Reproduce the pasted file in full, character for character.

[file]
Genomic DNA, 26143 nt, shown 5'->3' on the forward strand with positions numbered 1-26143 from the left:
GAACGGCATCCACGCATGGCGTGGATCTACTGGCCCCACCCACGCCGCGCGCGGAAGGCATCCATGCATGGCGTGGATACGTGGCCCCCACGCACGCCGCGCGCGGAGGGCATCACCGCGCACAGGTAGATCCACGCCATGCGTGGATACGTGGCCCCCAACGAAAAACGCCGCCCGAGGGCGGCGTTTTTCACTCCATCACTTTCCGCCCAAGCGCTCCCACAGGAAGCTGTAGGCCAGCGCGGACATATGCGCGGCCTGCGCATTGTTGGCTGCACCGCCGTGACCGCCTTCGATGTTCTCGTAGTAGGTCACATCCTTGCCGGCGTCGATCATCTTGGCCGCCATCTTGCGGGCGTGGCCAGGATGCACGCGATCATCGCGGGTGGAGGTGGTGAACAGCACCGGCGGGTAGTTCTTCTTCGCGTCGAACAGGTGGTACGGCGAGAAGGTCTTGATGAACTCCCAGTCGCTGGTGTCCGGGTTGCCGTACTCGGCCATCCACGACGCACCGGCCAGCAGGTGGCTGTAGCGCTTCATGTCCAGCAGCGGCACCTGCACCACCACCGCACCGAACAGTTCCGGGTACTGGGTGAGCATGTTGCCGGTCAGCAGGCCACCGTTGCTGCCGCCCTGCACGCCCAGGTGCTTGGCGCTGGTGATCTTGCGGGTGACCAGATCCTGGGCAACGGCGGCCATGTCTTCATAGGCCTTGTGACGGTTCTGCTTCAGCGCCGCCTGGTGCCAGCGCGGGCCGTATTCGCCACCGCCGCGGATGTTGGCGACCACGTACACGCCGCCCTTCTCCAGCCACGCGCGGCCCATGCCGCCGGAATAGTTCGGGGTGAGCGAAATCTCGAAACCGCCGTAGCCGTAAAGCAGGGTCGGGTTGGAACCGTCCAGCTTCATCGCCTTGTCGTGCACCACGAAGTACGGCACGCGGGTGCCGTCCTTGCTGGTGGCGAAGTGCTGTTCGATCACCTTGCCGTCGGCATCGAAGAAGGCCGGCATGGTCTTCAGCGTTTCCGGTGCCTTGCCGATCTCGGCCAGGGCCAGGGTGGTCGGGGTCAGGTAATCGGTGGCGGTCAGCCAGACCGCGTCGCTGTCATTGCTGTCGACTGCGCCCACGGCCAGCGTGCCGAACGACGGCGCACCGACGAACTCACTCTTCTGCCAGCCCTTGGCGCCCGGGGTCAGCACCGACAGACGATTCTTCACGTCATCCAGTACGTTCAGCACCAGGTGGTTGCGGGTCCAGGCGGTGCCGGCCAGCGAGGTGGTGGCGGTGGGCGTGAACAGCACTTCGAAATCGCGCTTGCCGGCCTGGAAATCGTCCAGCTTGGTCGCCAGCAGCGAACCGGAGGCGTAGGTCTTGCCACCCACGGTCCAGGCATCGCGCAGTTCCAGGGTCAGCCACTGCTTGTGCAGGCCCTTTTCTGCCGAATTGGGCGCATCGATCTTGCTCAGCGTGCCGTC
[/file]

Genomic DNA, 26143 nt, shown 5'->3' on the forward strand with positions numbered 1-26143 from the left:
GAACGGCATCCACGCATGGCGTGGATCTACTGGCCCCACCCACGCCGCGCGCGGAAGGCATCCATGCATGGCGTGGATACGTGGCCCCCACGCACGCCGCGCGCGGAGGGCATCACCGCGCACAGGTAGATCCACGCCATGCGTGGATACGTGGCCCCCAACGAAAAACGCCGCCCGAGGGCGGCGTTTTTCACTCCATCACTTTCCGCCCAAGCGCTCCCACAGGAAGCTGTAGGCCAGCGCGGACATATGCGCGGCCTGCGCATTGTTGGCTGCACCGCCGTGACCGCCTTCGATGTTCTCGTAGTAGGTCACATCCTTGCCGGCGTCGATCATCTTGGCCGCCATCTTGCGGGCGTGGCCAGGATGCACGCGATCATCGCGGGTGGAGGTGGTGAACAGCACCGGCGGGTAGTTCTTCTTCGCGTCGAACAGGTGGTACGGCGAGAAGGTCTTGATGAACTCCCAGTCGCTGGTGTCCGGGTTGCCGTACTCGGCCATCCACGACGCACCGGCCAGCAGGTGGCTGTAGCGCTTCATGTCCAGCAGCGGCACCTGCACCACCACCGCACCGAACAGTTCCGGGTACTGGGTGAGCATGTTGCCGGTCAGCAGGCCACCGTTGCTGCCGCCCTGCACGCCCAGGTGCTTGGCGCTGGTGATCTTGCGGGTGACCAGATCCTGGGCAACGGCGGCCATGTCTTCATAGGCCTTGTGACGGTTCTGCTTCAGCGCCGCCTGGTGCCAGCGCGGGCCGTATTCGCCACCGCCGCGGATGTTGGCGACCACGTACACGCCGCCCTTCTCCAGCCACGCGCGGCCCATGCCGCCGGAATAGTTCGGGGTGAGCGAAATCTCGAAACCGCCGTAGCCGTAAAGCAGGGTCGGGTTGGAACCGTCCAGCTTCATCGCCTTGTCGTGCACCACGAAGTACGGCACGCGGGTGCCGTCCTTGCTGGTGGCGAAGTGCTGTTCGATCACCTTGCCGTCGGCATCGAAGAAGGCCGGCATGGTCTTCAGCGTTTCCGGTGCCTTGCCGATCTCGGCCAGGGCCAGGGTGGTCGGGGTCAGGTAATCGGTGGCGGTCAGCCAGACCGCGTCGCTGTCATTGCTGTCGACTGCGCCCACGGCCAGCGTGCCGAACGACGGCGCACCGACGAACTCACTCTTCTGCCAGCCCTTGGCGCCCGGGGTCAGCACCGACAGACGATTCTTCACGTCATCCAGTACGTTCAGCACCAGGTGGTTGCGGGTCCAGGCGGTGCCGGCCAGCGAGGTGGTGGCGGTGGGCGTGAACAGCACTTCGAAATCGCGCTTGCCGGCCTGGAAATCGTCCAGCTTGGTCGCCAGCAGCGAACCGGAGGCGTAGGTCTTGCCACCCACGGTCCAGGCATCGCGCAGTTCCAGGGTCAGCCACTGCTTGTGCAGGCCCTTTTCTGCCGAATTGGGCGCATCGATCTTGCTCAGCGTGCCGTC